Nicole says she's still unsure when asked whether her knowledge as an oncology nurse was a hindrance or help.

“For other people battling cancer, they know what they have been given in bits and pieces, and I think that can allow them to cope and process it a little better. Whereas for me, I could already see the last step before I could see the first step.

“In some ways, I think it has helped me, and it has kept me quite strong. I only cried once, and that was during chemotherapy. It made me feel really rubbish, and it was rough.

“It was like someone pulled the plug. It was a really empty feeling. It’s an essential part of cancer, but it’s also one of the most horrible parts of cancer,” she said.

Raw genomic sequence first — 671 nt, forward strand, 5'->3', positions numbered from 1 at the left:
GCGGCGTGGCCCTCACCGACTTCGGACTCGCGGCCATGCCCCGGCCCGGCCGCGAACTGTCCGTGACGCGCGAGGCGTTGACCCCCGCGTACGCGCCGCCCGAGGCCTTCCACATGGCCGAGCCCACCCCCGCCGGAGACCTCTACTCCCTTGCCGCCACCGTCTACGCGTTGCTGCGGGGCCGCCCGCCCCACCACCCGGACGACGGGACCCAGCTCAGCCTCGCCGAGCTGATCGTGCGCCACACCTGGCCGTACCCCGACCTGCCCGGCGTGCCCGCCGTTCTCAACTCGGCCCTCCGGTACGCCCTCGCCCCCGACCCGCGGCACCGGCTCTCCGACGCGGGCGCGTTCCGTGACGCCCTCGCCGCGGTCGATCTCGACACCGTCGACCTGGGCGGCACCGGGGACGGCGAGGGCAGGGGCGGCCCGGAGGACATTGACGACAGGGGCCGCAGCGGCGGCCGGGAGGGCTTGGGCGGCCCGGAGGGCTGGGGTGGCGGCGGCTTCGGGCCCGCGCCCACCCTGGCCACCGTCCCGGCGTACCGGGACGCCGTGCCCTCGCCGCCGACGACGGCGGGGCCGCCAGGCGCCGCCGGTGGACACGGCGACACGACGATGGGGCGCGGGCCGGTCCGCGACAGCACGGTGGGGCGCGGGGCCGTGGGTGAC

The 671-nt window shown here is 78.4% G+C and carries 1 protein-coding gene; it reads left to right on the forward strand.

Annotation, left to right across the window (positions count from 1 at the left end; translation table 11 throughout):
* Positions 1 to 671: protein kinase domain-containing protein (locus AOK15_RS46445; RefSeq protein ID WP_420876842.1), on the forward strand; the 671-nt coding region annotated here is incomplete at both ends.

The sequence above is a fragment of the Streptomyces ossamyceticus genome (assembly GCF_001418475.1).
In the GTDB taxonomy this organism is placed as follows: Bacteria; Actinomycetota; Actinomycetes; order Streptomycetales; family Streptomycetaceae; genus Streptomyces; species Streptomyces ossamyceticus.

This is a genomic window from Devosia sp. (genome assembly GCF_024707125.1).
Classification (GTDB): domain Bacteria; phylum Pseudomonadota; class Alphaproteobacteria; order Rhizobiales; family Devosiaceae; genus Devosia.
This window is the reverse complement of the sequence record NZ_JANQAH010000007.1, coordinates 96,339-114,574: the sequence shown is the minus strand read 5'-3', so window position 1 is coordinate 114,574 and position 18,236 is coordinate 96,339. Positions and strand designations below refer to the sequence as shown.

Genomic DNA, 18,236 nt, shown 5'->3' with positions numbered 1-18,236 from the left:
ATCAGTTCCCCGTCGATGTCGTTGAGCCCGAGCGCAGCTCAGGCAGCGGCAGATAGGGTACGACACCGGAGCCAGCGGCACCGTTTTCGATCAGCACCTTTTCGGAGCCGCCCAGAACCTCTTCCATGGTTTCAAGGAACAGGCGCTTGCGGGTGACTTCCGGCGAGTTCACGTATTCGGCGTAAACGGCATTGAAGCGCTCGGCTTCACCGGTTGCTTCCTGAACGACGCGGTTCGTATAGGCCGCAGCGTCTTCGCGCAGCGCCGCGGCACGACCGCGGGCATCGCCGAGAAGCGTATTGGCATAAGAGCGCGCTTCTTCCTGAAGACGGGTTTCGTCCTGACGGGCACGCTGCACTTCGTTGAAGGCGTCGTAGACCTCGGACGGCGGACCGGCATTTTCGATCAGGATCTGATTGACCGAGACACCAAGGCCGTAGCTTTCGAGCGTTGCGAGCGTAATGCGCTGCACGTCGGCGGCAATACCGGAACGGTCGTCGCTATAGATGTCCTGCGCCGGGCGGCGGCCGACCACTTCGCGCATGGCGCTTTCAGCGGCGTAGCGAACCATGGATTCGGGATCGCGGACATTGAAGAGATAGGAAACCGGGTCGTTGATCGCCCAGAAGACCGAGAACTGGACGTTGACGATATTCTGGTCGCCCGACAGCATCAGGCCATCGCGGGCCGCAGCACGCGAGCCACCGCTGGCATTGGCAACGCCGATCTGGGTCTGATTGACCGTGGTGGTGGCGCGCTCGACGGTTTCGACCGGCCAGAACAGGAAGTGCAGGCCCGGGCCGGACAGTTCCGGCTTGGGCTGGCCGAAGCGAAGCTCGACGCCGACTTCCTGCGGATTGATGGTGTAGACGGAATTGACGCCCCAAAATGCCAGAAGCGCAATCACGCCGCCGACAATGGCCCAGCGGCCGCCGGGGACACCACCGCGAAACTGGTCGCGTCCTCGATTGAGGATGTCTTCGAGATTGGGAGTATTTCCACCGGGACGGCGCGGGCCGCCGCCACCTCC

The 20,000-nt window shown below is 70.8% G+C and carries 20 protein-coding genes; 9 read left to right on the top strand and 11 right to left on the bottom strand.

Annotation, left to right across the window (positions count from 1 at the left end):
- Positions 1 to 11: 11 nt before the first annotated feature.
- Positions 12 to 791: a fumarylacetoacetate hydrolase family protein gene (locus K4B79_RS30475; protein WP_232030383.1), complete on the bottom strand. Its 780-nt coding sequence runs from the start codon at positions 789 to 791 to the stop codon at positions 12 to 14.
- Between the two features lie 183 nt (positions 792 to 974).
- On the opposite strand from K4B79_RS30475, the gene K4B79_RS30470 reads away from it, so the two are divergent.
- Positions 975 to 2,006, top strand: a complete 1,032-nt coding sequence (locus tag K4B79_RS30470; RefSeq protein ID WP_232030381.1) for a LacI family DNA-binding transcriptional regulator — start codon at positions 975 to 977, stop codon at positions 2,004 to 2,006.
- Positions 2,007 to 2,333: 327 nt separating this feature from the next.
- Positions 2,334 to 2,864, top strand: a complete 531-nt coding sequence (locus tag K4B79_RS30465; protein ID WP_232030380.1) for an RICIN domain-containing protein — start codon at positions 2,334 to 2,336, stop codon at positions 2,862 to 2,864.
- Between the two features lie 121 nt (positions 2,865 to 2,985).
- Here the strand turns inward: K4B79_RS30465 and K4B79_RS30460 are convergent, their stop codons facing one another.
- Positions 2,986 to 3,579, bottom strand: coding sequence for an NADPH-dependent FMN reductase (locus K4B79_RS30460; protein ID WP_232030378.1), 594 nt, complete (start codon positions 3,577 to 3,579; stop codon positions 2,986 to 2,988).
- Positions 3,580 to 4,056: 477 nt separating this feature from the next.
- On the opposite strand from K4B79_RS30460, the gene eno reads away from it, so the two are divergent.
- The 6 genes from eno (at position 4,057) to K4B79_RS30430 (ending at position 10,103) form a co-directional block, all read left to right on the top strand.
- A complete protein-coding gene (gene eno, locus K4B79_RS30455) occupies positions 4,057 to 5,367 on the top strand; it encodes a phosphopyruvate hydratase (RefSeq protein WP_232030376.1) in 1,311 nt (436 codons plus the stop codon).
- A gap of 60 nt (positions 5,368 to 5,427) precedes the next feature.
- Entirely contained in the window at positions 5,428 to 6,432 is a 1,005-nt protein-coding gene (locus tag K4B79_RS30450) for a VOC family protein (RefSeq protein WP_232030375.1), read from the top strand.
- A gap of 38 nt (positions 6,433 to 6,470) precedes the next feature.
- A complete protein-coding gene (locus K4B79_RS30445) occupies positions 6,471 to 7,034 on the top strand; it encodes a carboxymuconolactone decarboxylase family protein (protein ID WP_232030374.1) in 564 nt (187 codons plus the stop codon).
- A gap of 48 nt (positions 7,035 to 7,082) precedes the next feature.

Working through cancer

Passionate about her work, team, and patients, Nicole continued to work at Mount Isa Hospital’s Cancer Care Unit during her cancer treatment and recovery.

“This unit has been my life for a long time; I hired every single one of the team members; they’re part of my family, and the Cancer Care Unit has always been my home away from home. I don’t think I could have done it without my team.

“Cancer has taken enough from me already; I didn’t want it to take away what I love doing, working with the best team imaginable and caring for those who need it most,” she said.

Nicole says her experience has helped her better empathise with her patients.

“One thing I could never say was, ‘I know how you feel’, to a cancer patient. Now, I can say, ‘well, actually, I do know how you feel’ for some breast cancer patients,” she said.